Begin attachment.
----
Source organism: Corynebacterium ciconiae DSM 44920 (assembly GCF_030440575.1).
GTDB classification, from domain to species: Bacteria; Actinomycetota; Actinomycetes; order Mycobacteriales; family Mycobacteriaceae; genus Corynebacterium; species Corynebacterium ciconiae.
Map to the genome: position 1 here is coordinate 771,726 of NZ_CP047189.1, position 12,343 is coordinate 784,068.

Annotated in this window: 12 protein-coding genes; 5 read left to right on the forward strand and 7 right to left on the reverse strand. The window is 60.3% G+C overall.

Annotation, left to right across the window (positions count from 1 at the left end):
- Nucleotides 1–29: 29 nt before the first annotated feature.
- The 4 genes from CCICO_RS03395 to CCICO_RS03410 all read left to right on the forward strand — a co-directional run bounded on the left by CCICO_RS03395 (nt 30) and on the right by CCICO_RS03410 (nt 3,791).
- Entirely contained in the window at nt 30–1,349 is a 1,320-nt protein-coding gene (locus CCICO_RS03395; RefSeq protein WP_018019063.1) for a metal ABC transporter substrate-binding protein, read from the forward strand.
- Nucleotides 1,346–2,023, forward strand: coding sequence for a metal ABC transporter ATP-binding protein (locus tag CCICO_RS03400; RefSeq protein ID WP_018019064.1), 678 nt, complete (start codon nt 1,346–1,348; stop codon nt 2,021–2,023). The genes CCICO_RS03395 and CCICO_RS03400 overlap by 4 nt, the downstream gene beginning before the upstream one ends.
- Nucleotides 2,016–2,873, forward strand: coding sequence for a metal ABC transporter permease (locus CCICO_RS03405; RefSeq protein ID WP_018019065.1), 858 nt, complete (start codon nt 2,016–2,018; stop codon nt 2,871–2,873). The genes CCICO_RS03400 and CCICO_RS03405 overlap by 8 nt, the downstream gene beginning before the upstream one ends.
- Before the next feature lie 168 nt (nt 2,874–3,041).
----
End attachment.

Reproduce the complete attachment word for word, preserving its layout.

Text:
Source organism: Corynebacterium ciconiae DSM 44920 (assembly GCF_030440575.1).
GTDB classification, from domain to species: Bacteria; Actinomycetota; Actinomycetes; order Mycobacteriales; family Mycobacteriaceae; genus Corynebacterium; species Corynebacterium ciconiae.
Map to the genome: position 1 here is coordinate 771,726 of NZ_CP047189.1, position 12,343 is coordinate 784,068.

Annotated in this window: 12 protein-coding genes; 5 read left to right on the forward strand and 7 right to left on the reverse strand. The window is 60.3% G+C overall.

Annotation, left to right across the window (positions count from 1 at the left end):
- Nucleotides 1–29: 29 nt before the first annotated feature.
- The 4 genes from CCICO_RS03395 to CCICO_RS03410 all read left to right on the forward strand — a co-directional run bounded on the left by CCICO_RS03395 (nt 30) and on the right by CCICO_RS03410 (nt 3,791).
- Entirely contained in the window at nt 30–1,349 is a 1,320-nt protein-coding gene (locus CCICO_RS03395; RefSeq protein WP_018019063.1) for a metal ABC transporter substrate-binding protein, read from the forward strand.
- Nucleotides 1,346–2,023, forward strand: coding sequence for a metal ABC transporter ATP-binding protein (locus tag CCICO_RS03400; RefSeq protein ID WP_018019064.1), 678 nt, complete (start codon nt 1,346–1,348; stop codon nt 2,021–2,023). The genes CCICO_RS03395 and CCICO_RS03400 overlap by 4 nt, the downstream gene beginning before the upstream one ends.
- Nucleotides 2,016–2,873, forward strand: coding sequence for a metal ABC transporter permease (locus CCICO_RS03405; RefSeq protein ID WP_018019065.1), 858 nt, complete (start codon nt 2,016–2,018; stop codon nt 2,871–2,873). The genes CCICO_RS03400 and CCICO_RS03405 overlap by 8 nt, the downstream gene beginning before the upstream one ends.
- Before the next feature lie 168 nt (nt 2,874–3,041).